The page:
Kei Tsuzuki ’90 displays some of the hand-printed designs from Kei and Molly Textiles.
Eric Draper/AP Images
In the midst of the largest economic downturn since the Great Depression, Kei Tsuzuki ’90 and Molly Luethi decided to open a social enterprise in New Mexico, one of the poorest states in the country. Nine years later, their business is thriving.

After careers in nonprofits and education, Tsuzuki and Luethi started Kei and Molly Textiles, a company in Albuquerque’s International District aimed at creating jobs for immigrant and refugee women.

“We feel that immigrants are a part of our community — both Molly and I identify as immigrants. I was born in Japan, grew up in Canada, and came to the U.S. when I got married,” says Tsuzuki, who worked in women’s economic development after completing a certificate in women’s studies at Princeton.

While she didn’t work with textiles before founding the company, Tsuzuki knew how to screen print. She’s found success teaching the skill to immigrants and refugees, who often have significant handwork experience.

Unlike many larger companies, Kei and Molly Textiles encourages workers to interact with each other and learn more about professional life in America. While the approach helps immigrants and refugees grow more comfortable in their new community, it can be more difficult than working in a larger store.

“In some ways it’s harder than just a regular job. If you were to work for a big-box company and clock in/clock out, you don’t really have to talk to anyone or communicate with anyone,” Tsuzuki explains.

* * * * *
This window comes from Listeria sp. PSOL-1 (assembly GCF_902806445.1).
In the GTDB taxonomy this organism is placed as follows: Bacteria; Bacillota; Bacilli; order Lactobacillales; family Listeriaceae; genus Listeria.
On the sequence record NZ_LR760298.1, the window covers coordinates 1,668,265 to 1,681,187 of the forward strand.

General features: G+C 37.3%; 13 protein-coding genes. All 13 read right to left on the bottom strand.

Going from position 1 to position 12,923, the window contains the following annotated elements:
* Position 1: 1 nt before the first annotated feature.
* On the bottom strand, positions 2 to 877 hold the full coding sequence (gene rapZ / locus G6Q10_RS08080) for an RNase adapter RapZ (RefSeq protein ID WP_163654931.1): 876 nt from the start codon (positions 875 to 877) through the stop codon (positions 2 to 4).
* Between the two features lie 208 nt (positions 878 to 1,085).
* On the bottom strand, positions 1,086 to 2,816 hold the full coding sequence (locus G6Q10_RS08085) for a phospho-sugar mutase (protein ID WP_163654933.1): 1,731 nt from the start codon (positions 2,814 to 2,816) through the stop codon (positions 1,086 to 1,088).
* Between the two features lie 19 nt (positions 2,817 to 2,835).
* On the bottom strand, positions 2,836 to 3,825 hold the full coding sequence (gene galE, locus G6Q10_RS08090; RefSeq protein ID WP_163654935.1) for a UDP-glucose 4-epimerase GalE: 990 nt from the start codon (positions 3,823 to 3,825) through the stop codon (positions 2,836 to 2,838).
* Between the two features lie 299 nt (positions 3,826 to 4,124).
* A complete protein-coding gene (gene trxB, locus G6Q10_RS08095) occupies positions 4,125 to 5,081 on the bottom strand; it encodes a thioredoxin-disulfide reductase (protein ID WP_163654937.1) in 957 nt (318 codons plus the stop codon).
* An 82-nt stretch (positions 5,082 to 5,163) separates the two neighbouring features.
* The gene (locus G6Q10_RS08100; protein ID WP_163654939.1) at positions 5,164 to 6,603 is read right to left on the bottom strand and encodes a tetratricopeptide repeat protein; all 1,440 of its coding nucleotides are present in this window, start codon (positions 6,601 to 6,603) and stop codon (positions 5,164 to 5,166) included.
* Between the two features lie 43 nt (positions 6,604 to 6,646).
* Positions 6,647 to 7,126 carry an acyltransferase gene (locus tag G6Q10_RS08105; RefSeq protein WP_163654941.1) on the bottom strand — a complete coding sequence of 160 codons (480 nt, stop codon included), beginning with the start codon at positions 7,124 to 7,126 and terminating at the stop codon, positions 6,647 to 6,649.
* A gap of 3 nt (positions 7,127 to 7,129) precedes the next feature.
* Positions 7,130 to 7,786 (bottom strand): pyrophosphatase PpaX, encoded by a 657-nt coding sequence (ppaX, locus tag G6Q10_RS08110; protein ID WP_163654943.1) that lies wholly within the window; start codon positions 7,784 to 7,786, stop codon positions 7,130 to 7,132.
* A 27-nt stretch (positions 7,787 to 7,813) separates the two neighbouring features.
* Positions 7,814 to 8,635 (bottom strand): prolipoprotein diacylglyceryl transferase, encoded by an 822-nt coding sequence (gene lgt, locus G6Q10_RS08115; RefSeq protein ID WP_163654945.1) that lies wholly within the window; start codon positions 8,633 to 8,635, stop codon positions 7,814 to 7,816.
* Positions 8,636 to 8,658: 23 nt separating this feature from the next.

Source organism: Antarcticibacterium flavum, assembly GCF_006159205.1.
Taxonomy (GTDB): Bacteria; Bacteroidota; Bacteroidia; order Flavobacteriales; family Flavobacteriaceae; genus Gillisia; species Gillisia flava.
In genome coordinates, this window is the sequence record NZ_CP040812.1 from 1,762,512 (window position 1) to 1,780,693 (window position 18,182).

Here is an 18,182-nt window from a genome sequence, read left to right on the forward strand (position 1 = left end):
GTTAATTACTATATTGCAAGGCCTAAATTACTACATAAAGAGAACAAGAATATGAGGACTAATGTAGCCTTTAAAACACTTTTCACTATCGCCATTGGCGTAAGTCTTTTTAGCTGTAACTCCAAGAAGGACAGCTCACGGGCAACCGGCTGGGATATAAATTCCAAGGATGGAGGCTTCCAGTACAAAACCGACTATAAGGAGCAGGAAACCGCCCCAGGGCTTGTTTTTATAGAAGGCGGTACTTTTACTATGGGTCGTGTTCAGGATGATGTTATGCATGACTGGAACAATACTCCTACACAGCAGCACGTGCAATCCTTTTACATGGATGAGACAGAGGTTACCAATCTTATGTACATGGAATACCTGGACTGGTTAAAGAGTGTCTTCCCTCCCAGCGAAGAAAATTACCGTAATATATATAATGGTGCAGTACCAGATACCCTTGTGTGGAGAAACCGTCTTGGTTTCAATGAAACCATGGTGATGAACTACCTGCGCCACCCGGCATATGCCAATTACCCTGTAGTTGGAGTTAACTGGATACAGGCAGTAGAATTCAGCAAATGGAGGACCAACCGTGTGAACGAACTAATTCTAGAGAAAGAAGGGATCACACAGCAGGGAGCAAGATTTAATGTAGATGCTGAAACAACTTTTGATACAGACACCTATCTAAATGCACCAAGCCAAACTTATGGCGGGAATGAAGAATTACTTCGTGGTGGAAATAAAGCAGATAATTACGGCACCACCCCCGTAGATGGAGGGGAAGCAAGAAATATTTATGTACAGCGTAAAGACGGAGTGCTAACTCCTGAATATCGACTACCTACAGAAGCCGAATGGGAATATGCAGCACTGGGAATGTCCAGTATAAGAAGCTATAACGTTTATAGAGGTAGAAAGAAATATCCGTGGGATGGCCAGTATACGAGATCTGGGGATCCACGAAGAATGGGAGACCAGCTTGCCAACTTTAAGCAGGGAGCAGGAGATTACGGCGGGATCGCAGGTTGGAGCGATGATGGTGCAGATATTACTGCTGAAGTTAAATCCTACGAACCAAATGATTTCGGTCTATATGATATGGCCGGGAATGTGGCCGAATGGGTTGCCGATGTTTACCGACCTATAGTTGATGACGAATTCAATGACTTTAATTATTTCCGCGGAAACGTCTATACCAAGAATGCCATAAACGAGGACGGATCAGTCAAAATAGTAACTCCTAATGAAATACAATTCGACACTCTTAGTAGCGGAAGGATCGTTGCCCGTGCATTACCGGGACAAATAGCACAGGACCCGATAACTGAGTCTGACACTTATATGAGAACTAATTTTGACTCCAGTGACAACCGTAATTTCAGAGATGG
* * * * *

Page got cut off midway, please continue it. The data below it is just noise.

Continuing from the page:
By creating a supportive culture for women and families — the company offers time off for doctors’ appointments and parent-teacher conferences, for example — Kei and Molly Textiles has helped immigrant women thrive. One former employee, a dentist in Cuba before coming to Albuquerque, went on to complete a dental degree at Rutgers University and practice in the United States.

Since the 2016 election, the company’s work has shifted as fewer refugees have entered the United States. Resettlement agencies often help refugees move to Albuquerque, but resettlements have dropped off drastically in recent years.

“What it has given us an opportunity to do,” Tsuzuki says, “is really support the refugees who are already here.”

National politics aside, Kei and Molly Textiles has enjoyed strong support from the local community. In 2018, the company created a mural with textiles representing their employees’ countries of origin.

“When we did the mural, we heard nothing but great comments,” Tsuzuki says. “It’s been positive, and I think that one of the values that our company tries to put forward is this idea of respect and kindness towards everyone, and that really has resonated with our community.”

Beyond their substantial social impact, Kei and Molly are proud of the business’ success. Their hand-printed towels, bags, and other textiles are found in some 300 stores nationwide, with over 40 sales representatives helping to sell their products.

“I think that stores and our end customers really resonate with our message of supporting our community,” Tsuzuki says. “To have a business that started really within the recession and still standing 10 years later, that’s a pretty good sign that we’re doing something right.”